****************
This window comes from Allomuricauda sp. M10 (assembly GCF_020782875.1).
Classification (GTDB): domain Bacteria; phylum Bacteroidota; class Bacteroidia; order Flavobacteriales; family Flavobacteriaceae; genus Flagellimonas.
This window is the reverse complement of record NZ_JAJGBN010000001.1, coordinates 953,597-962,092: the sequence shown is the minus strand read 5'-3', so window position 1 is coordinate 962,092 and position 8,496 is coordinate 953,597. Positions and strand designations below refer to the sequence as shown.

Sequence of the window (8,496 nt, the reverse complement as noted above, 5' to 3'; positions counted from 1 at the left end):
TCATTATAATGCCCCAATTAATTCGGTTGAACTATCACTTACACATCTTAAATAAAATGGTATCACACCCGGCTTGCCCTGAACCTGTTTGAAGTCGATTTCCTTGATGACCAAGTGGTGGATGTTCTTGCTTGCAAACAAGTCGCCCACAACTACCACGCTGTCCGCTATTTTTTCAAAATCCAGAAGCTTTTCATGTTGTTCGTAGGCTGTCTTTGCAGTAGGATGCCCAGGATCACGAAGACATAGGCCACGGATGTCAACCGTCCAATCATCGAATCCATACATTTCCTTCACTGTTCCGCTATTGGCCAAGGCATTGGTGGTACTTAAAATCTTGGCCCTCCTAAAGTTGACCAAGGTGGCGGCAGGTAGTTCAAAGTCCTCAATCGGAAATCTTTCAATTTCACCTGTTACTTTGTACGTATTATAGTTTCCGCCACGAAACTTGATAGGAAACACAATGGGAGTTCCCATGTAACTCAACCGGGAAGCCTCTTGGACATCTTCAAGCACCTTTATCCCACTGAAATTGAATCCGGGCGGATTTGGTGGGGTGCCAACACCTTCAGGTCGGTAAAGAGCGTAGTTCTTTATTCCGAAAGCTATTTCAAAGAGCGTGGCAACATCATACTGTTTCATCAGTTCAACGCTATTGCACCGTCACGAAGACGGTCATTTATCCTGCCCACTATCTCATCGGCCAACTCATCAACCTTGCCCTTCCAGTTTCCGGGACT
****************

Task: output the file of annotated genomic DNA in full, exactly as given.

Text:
This window comes from Allomuricauda sp. M10 (assembly GCF_020782875.1).
Classification (GTDB): domain Bacteria; phylum Bacteroidota; class Bacteroidia; order Flavobacteriales; family Flavobacteriaceae; genus Flagellimonas.
This window is the reverse complement of record NZ_JAJGBN010000001.1, coordinates 953,597-962,092: the sequence shown is the minus strand read 5'-3', so window position 1 is coordinate 962,092 and position 8,496 is coordinate 953,597. Positions and strand designations below refer to the sequence as shown.

Sequence of the window (8,496 nt, the reverse complement as noted above, 5' to 3'; positions counted from 1 at the left end):
TCATTATAATGCCCCAATTAATTCGGTTGAACTATCACTTACACATCTTAAATAAAATGGTATCACACCCGGCTTGCCCTGAACCTGTTTGAAGTCGATTTCCTTGATGACCAAGTGGTGGATGTTCTTGCTTGCAAACAAGTCGCCCACAACTACCACGCTGTCCGCTATTTTTTCAAAATCCAGAAGCTTTTCATGTTGTTCGTAGGCTGTCTTTGCAGTAGGATGCCCAGGATCACGAAGACATAGGCCACGGATGTCAACCGTCCAATCATCGAATCCATACATTTCCTTCACTGTTCCGCTATTGGCCAAGGCATTGGTGGTACTTAAAATCTTGGCCCTCCTAAAGTTGACCAAGGTGGCGGCAGGTAGTTCAAAGTCCTCAATCGGAAATCTTTCAATTTCACCTGTTACTTTGTACGTATTATAGTTTCCGCCACGAAACTTGATAGGAAACACAATGGGAGTTCCCATGTAACTCAACCGGGAAGCCTCTTGGACATCTTCAAGCACCTTTATCCCACTGAAATTGAATCCGGGCGGATTTGGTGGGGTGCCAACACCTTCAGGTCGGTAAAGAGCGTAGTTCTTTATTCCGAAAGCTATTTCAAAGAGCGTGGCAACATCATACTGTTTCATCAGTTCAACGCTATTGCACCGTCACGAAGACGGTCATTTATCCTGCCCACTATCTCATCGGCCAACTCATCAACCTTGCCCTTCCAGTTTCCGGGACT